This would still require someone that computer programming/development skills to create, right?
  15. Final Update: US 1820

    This election might be up today.
  16. Final Update: US 1820

    Update: I've add what-if Alexander Hamilton and Aaron Burr (both in their early 60's now). I've added two unpledged anti-Monroe voter parties, one for Republicans and one for Federalists, which will be turned ON I've added Martin Van Buren as a VP option, but may move him to a presidential candidate. Amended candidate abilities and campaign strengths, generally weakening Monroe opponents, but also reducing Monroe's charisma to 2, since my research is showing that there was zero Monroe enthusiasm despite everyone supporting him. Filled out the candidate descriptions Wrote out a bunch of new events to add, which will be typed in later. Note: While this is an uncontested election, the what-if candidates allow for an exciting campaign.
  17. Political Party BOARD Game

    What is a Tabletop Simulator? I''m doing a playthrough of the game in the Election Play-by-Play area of the forum.
  18. New poll to determine ON candidate in the 2020 Scenario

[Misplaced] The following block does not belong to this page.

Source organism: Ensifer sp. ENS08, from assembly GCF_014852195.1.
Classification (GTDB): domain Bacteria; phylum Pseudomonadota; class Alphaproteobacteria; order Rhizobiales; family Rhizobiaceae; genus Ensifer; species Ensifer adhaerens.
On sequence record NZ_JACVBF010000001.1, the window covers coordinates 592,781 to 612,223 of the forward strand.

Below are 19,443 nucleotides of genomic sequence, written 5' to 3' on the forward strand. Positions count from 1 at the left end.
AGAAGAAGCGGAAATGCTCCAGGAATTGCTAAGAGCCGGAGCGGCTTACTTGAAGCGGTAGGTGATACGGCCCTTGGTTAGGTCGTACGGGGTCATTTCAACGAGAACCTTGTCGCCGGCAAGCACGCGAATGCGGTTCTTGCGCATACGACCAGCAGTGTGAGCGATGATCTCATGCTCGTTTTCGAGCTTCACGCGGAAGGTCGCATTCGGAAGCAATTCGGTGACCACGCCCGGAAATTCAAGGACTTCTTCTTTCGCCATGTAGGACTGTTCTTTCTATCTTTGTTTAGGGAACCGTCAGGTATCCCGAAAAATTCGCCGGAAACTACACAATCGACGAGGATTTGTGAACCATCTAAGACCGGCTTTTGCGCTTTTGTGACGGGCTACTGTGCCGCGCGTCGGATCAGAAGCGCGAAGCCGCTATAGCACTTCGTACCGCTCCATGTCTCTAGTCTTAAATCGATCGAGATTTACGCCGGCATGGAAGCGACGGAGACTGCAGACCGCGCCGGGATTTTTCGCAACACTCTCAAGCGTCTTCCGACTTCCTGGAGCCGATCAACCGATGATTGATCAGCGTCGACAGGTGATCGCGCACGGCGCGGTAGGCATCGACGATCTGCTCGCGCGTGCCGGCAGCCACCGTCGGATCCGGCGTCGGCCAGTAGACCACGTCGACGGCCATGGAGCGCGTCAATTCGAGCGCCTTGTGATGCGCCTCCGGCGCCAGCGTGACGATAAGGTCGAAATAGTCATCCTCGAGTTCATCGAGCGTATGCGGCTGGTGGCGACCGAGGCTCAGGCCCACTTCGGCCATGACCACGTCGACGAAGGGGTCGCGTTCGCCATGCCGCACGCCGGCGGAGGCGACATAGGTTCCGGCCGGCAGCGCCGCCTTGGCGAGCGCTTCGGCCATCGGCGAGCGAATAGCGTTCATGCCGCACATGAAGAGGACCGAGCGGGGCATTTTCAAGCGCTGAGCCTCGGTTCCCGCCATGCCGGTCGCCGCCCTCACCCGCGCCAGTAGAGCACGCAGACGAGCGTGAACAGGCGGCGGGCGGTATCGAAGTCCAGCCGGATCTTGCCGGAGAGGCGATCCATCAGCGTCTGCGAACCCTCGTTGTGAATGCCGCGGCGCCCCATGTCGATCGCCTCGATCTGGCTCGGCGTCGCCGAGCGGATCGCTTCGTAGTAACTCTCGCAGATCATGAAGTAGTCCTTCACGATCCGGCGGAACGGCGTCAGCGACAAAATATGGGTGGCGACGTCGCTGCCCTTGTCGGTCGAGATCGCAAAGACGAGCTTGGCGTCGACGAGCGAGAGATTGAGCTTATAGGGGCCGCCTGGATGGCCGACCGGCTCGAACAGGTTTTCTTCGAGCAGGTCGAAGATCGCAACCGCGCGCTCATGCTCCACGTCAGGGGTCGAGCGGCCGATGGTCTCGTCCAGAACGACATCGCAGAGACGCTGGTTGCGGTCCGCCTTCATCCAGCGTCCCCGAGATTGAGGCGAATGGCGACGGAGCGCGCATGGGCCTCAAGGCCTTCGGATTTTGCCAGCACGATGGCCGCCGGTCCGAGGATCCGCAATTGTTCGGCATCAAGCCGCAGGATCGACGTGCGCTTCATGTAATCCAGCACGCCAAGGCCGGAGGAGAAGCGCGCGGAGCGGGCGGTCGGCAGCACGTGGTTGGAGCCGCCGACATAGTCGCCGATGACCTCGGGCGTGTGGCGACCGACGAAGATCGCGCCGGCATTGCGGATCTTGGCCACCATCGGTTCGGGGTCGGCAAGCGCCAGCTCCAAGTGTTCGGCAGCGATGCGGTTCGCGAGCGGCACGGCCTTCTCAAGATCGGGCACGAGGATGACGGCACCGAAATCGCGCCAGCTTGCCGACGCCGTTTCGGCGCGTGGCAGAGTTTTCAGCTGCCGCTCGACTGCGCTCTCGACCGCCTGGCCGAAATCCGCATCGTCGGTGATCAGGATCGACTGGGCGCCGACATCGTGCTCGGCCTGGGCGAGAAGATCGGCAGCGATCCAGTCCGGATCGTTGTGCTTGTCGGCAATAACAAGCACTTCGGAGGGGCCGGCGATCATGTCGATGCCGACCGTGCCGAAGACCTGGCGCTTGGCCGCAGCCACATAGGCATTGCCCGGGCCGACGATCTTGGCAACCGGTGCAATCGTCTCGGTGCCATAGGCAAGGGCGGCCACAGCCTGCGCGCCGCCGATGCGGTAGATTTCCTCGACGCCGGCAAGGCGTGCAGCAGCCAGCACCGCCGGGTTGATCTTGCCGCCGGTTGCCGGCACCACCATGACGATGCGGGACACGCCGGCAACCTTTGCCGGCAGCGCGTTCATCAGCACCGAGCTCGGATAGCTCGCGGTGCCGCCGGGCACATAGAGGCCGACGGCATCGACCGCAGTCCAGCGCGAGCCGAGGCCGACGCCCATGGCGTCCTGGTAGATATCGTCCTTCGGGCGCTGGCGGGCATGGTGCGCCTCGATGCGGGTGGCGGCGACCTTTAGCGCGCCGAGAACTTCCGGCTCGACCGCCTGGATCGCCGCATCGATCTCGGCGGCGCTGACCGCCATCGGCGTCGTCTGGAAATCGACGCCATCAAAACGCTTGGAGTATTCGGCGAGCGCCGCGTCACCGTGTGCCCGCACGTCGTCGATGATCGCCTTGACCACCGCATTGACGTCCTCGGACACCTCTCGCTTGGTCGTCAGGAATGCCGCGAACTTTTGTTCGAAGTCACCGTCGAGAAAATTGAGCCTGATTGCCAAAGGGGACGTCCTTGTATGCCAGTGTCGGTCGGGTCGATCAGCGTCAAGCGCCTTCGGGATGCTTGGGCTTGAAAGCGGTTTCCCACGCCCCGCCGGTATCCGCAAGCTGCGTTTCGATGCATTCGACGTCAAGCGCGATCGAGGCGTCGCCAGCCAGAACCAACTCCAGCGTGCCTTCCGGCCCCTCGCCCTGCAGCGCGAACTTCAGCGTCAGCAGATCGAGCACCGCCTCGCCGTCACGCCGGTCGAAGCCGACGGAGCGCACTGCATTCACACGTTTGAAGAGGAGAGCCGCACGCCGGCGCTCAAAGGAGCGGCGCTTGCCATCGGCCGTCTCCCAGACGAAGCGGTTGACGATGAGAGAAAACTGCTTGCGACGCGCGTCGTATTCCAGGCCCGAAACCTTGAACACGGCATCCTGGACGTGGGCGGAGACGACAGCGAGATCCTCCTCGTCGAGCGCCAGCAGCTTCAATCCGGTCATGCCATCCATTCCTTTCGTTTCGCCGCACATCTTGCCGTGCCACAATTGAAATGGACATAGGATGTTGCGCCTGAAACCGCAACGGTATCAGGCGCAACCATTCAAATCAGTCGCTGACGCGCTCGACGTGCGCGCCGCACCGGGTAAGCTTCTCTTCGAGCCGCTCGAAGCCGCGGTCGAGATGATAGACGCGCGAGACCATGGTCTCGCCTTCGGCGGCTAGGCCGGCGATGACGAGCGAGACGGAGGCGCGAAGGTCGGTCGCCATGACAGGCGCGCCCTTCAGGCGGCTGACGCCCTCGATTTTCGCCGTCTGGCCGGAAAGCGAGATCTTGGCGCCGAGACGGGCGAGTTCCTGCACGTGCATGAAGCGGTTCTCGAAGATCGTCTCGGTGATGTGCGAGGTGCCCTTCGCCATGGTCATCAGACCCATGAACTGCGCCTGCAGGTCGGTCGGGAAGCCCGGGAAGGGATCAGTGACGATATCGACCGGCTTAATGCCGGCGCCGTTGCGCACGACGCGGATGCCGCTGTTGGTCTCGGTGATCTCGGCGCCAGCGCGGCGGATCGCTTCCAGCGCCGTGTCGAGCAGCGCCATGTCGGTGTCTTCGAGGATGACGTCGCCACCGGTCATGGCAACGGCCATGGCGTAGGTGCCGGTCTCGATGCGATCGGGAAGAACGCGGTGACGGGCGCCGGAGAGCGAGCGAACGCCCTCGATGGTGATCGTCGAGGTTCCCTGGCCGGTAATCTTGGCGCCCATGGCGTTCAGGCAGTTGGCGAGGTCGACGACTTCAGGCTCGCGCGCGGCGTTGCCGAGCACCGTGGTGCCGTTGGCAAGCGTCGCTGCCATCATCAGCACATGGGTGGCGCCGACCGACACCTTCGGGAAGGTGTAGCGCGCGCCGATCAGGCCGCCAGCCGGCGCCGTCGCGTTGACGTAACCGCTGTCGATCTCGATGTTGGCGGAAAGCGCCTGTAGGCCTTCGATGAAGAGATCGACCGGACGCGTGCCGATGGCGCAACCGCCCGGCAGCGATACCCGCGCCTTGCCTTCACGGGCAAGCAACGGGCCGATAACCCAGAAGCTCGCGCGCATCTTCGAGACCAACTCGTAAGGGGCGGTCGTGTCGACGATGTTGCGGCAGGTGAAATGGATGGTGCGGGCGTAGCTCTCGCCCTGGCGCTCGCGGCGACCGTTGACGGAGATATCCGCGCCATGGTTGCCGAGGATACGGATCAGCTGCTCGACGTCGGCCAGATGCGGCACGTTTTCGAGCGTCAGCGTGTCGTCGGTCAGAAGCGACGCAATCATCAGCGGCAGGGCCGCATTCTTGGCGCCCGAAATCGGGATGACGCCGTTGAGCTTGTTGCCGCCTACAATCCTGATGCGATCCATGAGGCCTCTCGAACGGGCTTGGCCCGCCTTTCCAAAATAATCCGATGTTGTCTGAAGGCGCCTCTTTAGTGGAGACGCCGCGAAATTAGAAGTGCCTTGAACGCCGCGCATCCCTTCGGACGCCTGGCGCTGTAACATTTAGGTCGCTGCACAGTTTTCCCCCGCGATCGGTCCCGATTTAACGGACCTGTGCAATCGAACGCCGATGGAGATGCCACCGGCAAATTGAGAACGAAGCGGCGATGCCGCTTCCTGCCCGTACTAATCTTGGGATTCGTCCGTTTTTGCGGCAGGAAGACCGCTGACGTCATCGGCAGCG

19. Political Party BOARD Game

    I'm not attached to having the title of the game on the game board, but I can't think of a board game that doesn't include it. I could see the platforms being separate pieces, with the meters for unity and enthusiasm attached. I'd like to keep the House Meter on the board, since it stands for the House of Reps and all other offices are on the board. @Caprice to make sure you see this.
  20. Political Party BOARD Game

    @Caprice Let me add that this is not just perfect, but I want to thank you for adding the numbers on the senator squares. I assume that's to help with figure out when what seat is up for reelection? You don't have to do this, since I can probably add this on the Year Card, but the governors are also elected on different years. Actually, yeah, don't worry about putting anything else on the Governor square. On the Year Card, I can put the governor races, and remind the players which group of Senators (1, 2, or 3) are up for reelection. I guess the only things missing from the map are the 1) Title of the game. 2) US House meter. 3) SC Justices. 4) The President 5) Unity meter. 6) Enthusiasm Meter. 7) eight Platform meters.
  21. Major Party Power Chronology: 1789-present

    @admin_270 here's the list I was talking about (first comment). I haven't update it for the 0-100 scale.